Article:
Fox is ready to flip the switch and cut off some Time Warner customers in a little more than 30 hours, according to a report today from Bloomberg. News Corp. COO Chase Carey apparently told employees in an internal memo that the company is unlikely to reach an agreement with Time Warner over higher licensing fees for Fox TV channels. Earlier today, Time Warner had signaled that it was open to sending the dispute to arbitration in an effort to avoid any blackouts on Jan. 1.
News Corp. and Time Warner are in a stand-off about licensing fees for the right to carry Fox programming on Time Warner’s cable network. Fox wants a dollar per cable subscriber, but Time Warner only wants to pay 30 cents. With negotiations coming down to the wire, it’s probably a good idea to take a look at alternatives to get your sports, House and Bones fix. Here’s where to turn if Fox goes through with its threats:
Hulu.com is carrying pretty much any scripted show that’s airing on Fox, including House, Bones, Fringe, Dollhouse and 24 as well as the Wanda Sykes Show. However, most episodes only find their way online seven days after their original air date. The same shows are also available for free at Fox.com.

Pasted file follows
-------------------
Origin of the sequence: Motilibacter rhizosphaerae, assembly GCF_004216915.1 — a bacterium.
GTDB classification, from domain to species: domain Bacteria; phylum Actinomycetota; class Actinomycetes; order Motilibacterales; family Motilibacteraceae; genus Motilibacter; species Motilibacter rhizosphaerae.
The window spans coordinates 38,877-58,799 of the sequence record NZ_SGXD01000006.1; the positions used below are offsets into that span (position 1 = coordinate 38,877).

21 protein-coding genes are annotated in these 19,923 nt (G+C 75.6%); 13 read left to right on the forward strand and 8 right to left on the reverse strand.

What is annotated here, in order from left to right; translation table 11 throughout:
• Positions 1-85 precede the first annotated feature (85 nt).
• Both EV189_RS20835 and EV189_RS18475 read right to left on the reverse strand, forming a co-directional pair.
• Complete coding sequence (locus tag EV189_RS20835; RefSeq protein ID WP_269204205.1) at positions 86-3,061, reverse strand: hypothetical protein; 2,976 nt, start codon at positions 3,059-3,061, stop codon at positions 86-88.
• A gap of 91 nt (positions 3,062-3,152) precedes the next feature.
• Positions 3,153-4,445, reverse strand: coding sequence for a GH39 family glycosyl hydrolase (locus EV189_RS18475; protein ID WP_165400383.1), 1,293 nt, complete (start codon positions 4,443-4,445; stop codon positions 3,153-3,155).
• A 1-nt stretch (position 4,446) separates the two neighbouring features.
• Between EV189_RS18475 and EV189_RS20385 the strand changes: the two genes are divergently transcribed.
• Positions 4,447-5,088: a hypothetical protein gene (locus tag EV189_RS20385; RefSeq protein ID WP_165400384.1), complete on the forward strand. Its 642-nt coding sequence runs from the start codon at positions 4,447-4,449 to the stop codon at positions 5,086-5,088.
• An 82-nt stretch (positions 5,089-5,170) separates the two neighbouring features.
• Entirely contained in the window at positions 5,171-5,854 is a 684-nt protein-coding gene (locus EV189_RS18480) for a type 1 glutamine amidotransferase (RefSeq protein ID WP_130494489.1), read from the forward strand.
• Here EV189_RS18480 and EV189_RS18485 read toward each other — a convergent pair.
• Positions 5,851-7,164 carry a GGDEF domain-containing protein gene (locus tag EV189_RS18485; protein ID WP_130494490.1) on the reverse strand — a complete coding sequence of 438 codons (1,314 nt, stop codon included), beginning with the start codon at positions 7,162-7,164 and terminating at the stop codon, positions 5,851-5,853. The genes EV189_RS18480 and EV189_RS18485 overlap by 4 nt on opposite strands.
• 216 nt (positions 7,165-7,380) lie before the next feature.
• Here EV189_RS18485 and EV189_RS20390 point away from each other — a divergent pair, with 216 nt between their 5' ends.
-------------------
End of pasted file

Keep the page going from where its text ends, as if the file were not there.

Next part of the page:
iTunes sells single episodes as well as season passes of most Fox shows. A single episode of House currently costs you $1.99 in SD and $2.99 in HD. A season pass sets you back around $40 and $60, respectively.
Rabbit ear antennas are a great way to keep Fox on your tube even if you’re a Time Warner customer — and maybe even rethink your cable subscription while you’re at it. Chances are your local Fox station is available for free over the air without any of the white static we used to see before the DTV transition. The FCC’s DTV web site not only tells you the channel number in question, but it also has a handy map widget to check the strength of Fox’s signal in your area.
Sports bars are unfortunately pretty much the only way to go if you want to catch the AT&T Cotton Bowl or the NFC Wild Card Game without resorting to Chinese P2P clients or hunting down sports retransmissions on Justin.tv or Ustream.com. Sportsbars.com and Sportstavern.com can help you find bars in your neighborhood.
Where are you going to turn if Fox disappears from Time Warner cable on Jan. 1? DirecTV? Hulu? Let us know in the comments!